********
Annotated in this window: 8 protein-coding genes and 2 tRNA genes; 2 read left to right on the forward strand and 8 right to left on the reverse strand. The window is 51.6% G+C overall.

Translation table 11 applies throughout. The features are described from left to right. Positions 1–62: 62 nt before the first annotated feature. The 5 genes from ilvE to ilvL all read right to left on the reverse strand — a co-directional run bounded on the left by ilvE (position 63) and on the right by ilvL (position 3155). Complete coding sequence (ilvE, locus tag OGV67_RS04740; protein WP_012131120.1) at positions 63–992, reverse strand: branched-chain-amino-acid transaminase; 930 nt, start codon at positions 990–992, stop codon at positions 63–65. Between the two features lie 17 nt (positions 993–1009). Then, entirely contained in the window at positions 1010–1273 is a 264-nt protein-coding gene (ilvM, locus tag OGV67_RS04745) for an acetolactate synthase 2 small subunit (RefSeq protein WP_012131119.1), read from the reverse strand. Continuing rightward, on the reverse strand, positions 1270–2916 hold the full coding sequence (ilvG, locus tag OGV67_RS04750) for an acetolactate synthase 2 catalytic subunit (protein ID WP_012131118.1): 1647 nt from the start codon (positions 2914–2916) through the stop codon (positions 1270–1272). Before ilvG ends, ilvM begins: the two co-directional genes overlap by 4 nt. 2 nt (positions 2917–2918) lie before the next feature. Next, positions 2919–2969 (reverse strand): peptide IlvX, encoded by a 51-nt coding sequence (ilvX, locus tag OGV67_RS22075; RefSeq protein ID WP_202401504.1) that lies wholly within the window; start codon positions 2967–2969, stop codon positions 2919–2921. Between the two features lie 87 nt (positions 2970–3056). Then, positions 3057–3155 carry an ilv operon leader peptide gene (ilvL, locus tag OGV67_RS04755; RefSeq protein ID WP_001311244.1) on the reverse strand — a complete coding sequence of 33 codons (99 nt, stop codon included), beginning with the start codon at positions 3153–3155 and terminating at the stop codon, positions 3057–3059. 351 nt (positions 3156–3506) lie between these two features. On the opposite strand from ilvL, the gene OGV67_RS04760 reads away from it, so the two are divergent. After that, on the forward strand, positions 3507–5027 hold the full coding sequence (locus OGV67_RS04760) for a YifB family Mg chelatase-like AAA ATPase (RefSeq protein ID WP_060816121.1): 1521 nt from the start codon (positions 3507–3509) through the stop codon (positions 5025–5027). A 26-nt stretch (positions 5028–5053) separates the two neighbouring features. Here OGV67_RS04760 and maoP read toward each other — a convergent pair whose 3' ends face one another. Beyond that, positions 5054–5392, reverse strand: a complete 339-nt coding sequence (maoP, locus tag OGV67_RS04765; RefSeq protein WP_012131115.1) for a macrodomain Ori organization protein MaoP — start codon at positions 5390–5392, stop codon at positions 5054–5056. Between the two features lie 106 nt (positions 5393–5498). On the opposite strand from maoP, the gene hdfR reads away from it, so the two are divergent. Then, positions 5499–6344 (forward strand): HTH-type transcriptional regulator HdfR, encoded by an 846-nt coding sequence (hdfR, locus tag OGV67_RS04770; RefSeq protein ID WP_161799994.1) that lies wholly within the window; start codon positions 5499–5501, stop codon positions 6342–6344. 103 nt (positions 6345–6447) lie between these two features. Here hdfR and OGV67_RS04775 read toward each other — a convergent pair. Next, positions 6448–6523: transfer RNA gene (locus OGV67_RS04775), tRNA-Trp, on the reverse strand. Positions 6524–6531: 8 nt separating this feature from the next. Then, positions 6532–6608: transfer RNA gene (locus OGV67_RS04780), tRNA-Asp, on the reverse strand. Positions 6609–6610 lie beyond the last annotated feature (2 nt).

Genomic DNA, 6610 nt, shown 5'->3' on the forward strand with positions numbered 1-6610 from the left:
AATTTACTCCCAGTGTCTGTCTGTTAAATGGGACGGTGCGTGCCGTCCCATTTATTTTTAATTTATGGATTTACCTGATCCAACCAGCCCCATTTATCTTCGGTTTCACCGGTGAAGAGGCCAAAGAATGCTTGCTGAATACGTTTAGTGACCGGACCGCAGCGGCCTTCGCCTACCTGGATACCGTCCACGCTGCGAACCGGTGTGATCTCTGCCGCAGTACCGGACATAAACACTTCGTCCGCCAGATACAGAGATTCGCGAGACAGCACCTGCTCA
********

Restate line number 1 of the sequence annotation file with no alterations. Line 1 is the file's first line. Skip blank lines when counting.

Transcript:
Annotated in this window: 8 protein-coding genes and 2 tRNA genes; 2 read left to right on the forward strand and 8 right to left on the reverse strand. The window is 51.6% G+C overall.